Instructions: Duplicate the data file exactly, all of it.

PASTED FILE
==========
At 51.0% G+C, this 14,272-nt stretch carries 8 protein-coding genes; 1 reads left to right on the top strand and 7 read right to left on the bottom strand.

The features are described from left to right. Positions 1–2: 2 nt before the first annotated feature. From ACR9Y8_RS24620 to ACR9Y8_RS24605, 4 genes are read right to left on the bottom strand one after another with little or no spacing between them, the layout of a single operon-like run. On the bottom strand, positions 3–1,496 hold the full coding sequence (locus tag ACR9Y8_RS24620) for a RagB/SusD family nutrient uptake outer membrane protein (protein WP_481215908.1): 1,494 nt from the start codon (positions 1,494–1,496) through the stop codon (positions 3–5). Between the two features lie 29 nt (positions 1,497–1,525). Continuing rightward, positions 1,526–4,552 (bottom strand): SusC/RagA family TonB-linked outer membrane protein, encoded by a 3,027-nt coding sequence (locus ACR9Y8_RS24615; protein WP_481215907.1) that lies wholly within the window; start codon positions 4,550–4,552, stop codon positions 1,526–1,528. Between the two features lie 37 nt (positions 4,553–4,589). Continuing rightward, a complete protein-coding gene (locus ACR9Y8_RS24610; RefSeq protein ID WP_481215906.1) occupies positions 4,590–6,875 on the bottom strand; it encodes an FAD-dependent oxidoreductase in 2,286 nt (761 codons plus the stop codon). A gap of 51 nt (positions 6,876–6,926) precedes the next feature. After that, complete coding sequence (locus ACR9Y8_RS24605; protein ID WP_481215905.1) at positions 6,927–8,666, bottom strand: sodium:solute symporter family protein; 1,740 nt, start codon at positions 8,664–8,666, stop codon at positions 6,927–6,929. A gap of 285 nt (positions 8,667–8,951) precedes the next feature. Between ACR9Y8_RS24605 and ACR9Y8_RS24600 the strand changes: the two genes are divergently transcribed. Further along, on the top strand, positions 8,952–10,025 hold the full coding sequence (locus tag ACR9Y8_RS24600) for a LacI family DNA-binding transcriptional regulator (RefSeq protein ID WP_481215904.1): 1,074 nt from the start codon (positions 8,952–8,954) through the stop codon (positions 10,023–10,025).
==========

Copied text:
At 51.0% G+C, this 14,272-nt stretch carries 8 protein-coding genes; 1 reads left to right on the top strand and 7 read right to left on the bottom strand.

The features are described from left to right. Positions 1–2: 2 nt before the first annotated feature. From ACR9Y8_RS24620 to ACR9Y8_RS24605, 4 genes are read right to left on the bottom strand one after another with little or no spacing between them, the layout of a single operon-like run. On the bottom strand, positions 3–1,496 hold the full coding sequence (locus tag ACR9Y8_RS24620) for a RagB/SusD family nutrient uptake outer membrane protein (protein WP_481215908.1): 1,494 nt from the start codon (positions 1,494–1,496) through the stop codon (positions 3–5). Between the two features lie 29 nt (positions 1,497–1,525). Continuing rightward, positions 1,526–4,552 (bottom strand): SusC/RagA family TonB-linked outer membrane protein, encoded by a 3,027-nt coding sequence (locus ACR9Y8_RS24615; protein WP_481215907.1) that lies wholly within the window; start codon positions 4,550–4,552, stop codon positions 1,526–1,528. Between the two features lie 37 nt (positions 4,553–4,589). Continuing rightward, a complete protein-coding gene (locus ACR9Y8_RS24610; RefSeq protein ID WP_481215906.1) occupies positions 4,590–6,875 on the bottom strand; it encodes an FAD-dependent oxidoreductase in 2,286 nt (761 codons plus the stop codon). A gap of 51 nt (positions 6,876–6,926) precedes the next feature. After that, complete coding sequence (locus ACR9Y8_RS24605; protein ID WP_481215905.1) at positions 6,927–8,666, bottom strand: sodium:solute symporter family protein; 1,740 nt, start codon at positions 8,664–8,666, stop codon at positions 6,927–6,929. A gap of 285 nt (positions 8,667–8,951) precedes the next feature. Between ACR9Y8_RS24605 and ACR9Y8_RS24600 the strand changes: the two genes are divergently transcribed. Further along, on the top strand, positions 8,952–10,025 hold the full coding sequence (locus tag ACR9Y8_RS24600) for a LacI family DNA-binding transcriptional regulator (RefSeq protein ID WP_481215904.1): 1,074 nt from the start codon (positions 8,952–8,954) through the stop codon (positions 10,023–10,025).